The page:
Craft a message directly aimed at your clients and potential clients to encourage them as they face the problem your organization aims to help solve. Remind them that help is available, and simultaneously show your supporters that you are living your mission.

  • If you are quoting someone, verify that the person is someone your organization wants to be associated with.
  • Include a link to the original source if possible.

9. What's the situation?

What is the problem your organization aims to fix? Do some research and post a recent scientific study or surprising fact about the topic. Then point people to your organization and your vision/mission as the solution (or one solution) to the problem and provide a link to the “ways to give” page on your site.

10. Thank Your Supporters

If you’re in nonprofit advancement, then you know the mantra about thanking donors seven times for every ask… so here’s one of those opportunities to show how grateful your organization is for the individuals, families, grantors, business sponsors, and foundations who keep you going.

Thank your supporters for:

  • Helping you meet a fundraising goal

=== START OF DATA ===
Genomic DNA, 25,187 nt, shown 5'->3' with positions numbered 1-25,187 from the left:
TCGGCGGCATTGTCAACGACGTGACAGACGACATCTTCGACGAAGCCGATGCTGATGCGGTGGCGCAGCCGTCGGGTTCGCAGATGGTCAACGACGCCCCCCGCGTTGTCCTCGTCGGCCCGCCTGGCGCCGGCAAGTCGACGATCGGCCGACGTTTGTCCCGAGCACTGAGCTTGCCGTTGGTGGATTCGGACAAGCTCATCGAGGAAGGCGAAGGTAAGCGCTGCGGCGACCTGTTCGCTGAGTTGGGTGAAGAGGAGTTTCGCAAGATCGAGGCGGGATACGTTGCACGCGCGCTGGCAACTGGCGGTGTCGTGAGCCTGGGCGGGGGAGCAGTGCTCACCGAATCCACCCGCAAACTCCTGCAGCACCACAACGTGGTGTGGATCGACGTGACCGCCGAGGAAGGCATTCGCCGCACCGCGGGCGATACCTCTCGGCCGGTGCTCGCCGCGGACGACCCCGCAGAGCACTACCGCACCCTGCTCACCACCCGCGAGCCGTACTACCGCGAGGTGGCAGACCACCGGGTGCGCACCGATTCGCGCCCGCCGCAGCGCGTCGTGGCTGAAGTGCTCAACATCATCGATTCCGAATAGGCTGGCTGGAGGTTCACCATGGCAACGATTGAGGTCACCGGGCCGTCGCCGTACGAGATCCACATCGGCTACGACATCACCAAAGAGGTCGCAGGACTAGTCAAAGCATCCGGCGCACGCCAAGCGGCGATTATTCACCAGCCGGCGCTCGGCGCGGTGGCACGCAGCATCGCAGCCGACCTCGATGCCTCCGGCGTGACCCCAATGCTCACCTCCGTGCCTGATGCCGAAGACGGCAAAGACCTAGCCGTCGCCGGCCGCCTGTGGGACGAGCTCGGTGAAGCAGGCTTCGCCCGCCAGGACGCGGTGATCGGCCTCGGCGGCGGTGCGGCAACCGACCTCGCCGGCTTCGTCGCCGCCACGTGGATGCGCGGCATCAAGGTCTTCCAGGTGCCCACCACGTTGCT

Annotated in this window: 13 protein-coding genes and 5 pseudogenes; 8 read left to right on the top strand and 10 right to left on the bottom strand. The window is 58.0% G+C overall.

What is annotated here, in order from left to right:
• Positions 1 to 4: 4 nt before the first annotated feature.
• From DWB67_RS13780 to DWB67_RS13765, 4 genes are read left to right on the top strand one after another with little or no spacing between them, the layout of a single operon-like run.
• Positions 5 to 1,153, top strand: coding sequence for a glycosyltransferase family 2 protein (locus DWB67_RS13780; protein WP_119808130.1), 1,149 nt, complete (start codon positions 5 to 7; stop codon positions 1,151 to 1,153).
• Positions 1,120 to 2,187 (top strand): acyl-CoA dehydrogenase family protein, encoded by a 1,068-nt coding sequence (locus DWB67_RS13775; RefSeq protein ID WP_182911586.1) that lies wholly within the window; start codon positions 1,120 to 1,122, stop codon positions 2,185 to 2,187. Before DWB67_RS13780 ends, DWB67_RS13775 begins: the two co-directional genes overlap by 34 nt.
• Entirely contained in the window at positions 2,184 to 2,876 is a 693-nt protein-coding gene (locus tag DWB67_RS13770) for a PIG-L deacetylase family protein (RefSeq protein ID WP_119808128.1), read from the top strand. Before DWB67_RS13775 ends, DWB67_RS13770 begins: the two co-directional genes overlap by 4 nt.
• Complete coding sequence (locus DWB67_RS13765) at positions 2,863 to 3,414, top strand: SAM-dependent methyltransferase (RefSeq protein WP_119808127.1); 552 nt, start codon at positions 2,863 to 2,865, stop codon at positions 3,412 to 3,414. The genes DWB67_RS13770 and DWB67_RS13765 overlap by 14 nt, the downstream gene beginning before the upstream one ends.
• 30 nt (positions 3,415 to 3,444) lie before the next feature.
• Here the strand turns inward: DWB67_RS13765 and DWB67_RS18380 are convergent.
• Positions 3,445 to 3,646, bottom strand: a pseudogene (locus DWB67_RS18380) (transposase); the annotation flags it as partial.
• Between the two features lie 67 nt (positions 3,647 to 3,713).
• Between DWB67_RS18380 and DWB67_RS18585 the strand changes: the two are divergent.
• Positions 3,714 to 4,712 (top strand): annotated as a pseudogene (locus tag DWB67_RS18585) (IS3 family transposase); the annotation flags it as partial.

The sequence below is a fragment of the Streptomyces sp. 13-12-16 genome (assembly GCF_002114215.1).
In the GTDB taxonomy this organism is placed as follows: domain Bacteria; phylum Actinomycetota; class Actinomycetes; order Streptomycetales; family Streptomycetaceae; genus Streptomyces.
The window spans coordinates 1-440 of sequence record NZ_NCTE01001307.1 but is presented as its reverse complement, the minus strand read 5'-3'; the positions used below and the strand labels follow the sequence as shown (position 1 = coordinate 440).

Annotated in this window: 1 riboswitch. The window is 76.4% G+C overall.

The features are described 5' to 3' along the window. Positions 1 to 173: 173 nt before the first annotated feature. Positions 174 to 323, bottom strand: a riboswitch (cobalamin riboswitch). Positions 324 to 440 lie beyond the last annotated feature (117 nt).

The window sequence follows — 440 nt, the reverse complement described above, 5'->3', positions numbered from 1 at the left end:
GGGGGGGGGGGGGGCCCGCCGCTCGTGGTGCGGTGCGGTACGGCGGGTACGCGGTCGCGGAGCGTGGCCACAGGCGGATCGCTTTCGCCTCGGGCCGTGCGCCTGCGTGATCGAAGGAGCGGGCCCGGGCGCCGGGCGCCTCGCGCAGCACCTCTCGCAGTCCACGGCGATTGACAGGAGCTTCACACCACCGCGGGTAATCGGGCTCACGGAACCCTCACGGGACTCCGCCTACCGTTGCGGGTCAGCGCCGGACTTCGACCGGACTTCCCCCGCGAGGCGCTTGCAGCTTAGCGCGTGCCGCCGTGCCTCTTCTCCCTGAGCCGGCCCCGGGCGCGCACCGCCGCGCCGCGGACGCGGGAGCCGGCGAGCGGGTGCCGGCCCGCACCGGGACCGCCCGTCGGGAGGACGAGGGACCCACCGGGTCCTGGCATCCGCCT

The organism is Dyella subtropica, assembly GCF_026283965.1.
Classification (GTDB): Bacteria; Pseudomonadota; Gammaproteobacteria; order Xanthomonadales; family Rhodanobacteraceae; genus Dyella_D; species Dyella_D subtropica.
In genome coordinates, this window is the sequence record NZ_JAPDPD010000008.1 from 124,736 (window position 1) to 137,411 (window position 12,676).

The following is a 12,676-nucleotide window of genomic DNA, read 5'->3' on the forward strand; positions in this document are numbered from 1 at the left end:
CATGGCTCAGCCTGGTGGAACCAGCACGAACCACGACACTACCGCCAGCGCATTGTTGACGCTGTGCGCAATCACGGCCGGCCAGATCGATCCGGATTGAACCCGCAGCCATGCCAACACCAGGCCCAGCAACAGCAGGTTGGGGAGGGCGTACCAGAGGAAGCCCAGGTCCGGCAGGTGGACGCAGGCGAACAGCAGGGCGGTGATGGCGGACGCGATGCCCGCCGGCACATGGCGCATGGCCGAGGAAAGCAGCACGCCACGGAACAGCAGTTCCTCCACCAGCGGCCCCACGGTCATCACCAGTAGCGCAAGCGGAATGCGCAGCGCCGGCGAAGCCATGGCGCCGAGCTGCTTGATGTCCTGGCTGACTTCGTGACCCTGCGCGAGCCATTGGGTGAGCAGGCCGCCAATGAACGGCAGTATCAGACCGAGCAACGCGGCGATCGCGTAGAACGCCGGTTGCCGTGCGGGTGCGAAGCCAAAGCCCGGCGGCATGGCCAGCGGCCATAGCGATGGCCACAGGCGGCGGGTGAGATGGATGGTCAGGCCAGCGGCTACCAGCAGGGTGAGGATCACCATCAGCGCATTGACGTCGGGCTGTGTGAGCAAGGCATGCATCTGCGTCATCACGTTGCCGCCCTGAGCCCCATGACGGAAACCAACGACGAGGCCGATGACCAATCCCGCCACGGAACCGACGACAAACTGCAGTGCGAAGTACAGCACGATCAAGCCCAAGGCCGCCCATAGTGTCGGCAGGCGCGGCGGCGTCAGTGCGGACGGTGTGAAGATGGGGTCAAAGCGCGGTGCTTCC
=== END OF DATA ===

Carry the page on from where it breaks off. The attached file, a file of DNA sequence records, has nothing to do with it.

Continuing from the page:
• Signing up for automatic recurring donations
  • Sponsoring or attending your event
  • Awarding your org a (specific) grant
  • Following, “liking,” and sharing your page
  • And any other reason you can come up with… There are so many!

If all of this seems daunting to you, you’re not alone! Fortunately, there are plenty of options for helping you to manage and schedule your nonprofit social media content. Most have a free trial or even a free account option, but you may find that many services offer deep discounts for nonprofit organizations (you’ll just have to provide documentation for your tax-exempt status).

Need help from a human being? We’ve got you.

Contact us for details about how we can help you take your social media presence from painful to worthwhile!

1. In this post, we’re talking about the cornerstone sites—Facebook, Instagram, Twitter, and (depending on your demographic) LinkedIn. YouTube, SnapChat, TikTok, QQ, and others require a different tone and focus that we’re not going into here.

2. Some nonprofits solve this challenge by having multiple separate social media accounts or private groups for donors and supporters. While that may be a great option for some organizations, many small and start-up nonprofits may find that, even with separate or private supporter accounts, an on-boarding and educational process is required to convert even consistent donors into passionate, committed partners who are interested in a dedicated page just for them. (That’s a topic for a different post.)

About the Author


Laure Kline

Laure Kline is a graphic designer and communications specialist. She has a master's degree in media design and over 15 years of experience working with agencies, businesses, and nonprofit organizations of all sizes.